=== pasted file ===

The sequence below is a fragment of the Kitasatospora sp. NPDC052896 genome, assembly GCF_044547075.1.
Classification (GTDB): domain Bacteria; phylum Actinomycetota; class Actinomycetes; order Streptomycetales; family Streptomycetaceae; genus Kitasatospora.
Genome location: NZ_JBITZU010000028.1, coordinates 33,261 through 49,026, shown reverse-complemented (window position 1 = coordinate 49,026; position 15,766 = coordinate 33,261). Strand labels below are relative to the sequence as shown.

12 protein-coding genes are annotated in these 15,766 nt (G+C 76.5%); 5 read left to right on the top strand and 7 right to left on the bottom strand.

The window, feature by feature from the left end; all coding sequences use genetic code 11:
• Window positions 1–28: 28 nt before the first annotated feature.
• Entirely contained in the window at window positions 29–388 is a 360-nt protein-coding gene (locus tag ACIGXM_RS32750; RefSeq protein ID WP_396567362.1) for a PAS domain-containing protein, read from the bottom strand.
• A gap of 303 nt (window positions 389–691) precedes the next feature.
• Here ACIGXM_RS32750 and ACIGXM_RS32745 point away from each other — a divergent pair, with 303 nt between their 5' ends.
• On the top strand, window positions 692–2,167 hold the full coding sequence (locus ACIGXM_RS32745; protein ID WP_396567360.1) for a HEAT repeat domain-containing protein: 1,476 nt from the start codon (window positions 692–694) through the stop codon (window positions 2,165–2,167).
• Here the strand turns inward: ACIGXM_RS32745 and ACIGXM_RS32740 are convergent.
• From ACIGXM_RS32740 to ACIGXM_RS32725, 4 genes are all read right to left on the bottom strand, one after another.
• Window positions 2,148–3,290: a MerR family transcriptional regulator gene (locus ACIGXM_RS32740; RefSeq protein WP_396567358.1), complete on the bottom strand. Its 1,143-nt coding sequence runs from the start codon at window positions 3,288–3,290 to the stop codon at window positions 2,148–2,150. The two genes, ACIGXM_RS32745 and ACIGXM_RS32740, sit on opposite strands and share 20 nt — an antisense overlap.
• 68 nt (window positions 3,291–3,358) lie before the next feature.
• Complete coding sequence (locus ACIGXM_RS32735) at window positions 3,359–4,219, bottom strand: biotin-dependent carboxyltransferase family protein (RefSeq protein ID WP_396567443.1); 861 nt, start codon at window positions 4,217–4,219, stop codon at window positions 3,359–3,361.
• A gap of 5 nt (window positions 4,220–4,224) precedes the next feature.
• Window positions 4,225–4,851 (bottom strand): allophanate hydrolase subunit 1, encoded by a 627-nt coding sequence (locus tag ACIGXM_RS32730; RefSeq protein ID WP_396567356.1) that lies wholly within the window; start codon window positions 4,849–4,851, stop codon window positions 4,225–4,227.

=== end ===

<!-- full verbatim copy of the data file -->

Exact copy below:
The sequence below is a fragment of the Kitasatospora sp. NPDC052896 genome, assembly GCF_044547075.1.
Classification (GTDB): domain Bacteria; phylum Actinomycetota; class Actinomycetes; order Streptomycetales; family Streptomycetaceae; genus Kitasatospora.
Genome location: NZ_JBITZU010000028.1, coordinates 33,261 through 49,026, shown reverse-complemented (window position 1 = coordinate 49,026; position 15,766 = coordinate 33,261). Strand labels below are relative to the sequence as shown.

12 protein-coding genes are annotated in these 15,766 nt (G+C 76.5%); 5 read left to right on the top strand and 7 right to left on the bottom strand.

The window, feature by feature from the left end; all coding sequences use genetic code 11:
• Window positions 1–28: 28 nt before the first annotated feature.
• Entirely contained in the window at window positions 29–388 is a 360-nt protein-coding gene (locus tag ACIGXM_RS32750; RefSeq protein ID WP_396567362.1) for a PAS domain-containing protein, read from the bottom strand.
• A gap of 303 nt (window positions 389–691) precedes the next feature.
• Here ACIGXM_RS32750 and ACIGXM_RS32745 point away from each other — a divergent pair, with 303 nt between their 5' ends.
• On the top strand, window positions 692–2,167 hold the full coding sequence (locus ACIGXM_RS32745; protein ID WP_396567360.1) for a HEAT repeat domain-containing protein: 1,476 nt from the start codon (window positions 692–694) through the stop codon (window positions 2,165–2,167).
• Here the strand turns inward: ACIGXM_RS32745 and ACIGXM_RS32740 are convergent.
• From ACIGXM_RS32740 to ACIGXM_RS32725, 4 genes are all read right to left on the bottom strand, one after another.
• Window positions 2,148–3,290: a MerR family transcriptional regulator gene (locus ACIGXM_RS32740; RefSeq protein WP_396567358.1), complete on the bottom strand. Its 1,143-nt coding sequence runs from the start codon at window positions 3,288–3,290 to the stop codon at window positions 2,148–2,150. The two genes, ACIGXM_RS32745 and ACIGXM_RS32740, sit on opposite strands and share 20 nt — an antisense overlap.
• 68 nt (window positions 3,291–3,358) lie before the next feature.
• Complete coding sequence (locus ACIGXM_RS32735) at window positions 3,359–4,219, bottom strand: biotin-dependent carboxyltransferase family protein (RefSeq protein ID WP_396567443.1); 861 nt, start codon at window positions 4,217–4,219, stop codon at window positions 3,359–3,361.
• A gap of 5 nt (window positions 4,220–4,224) precedes the next feature.
• Window positions 4,225–4,851 (bottom strand): allophanate hydrolase subunit 1, encoded by a 627-nt coding sequence (locus tag ACIGXM_RS32730; RefSeq protein ID WP_396567356.1) that lies wholly within the window; start codon window positions 4,849–4,851, stop codon window positions 4,225–4,227.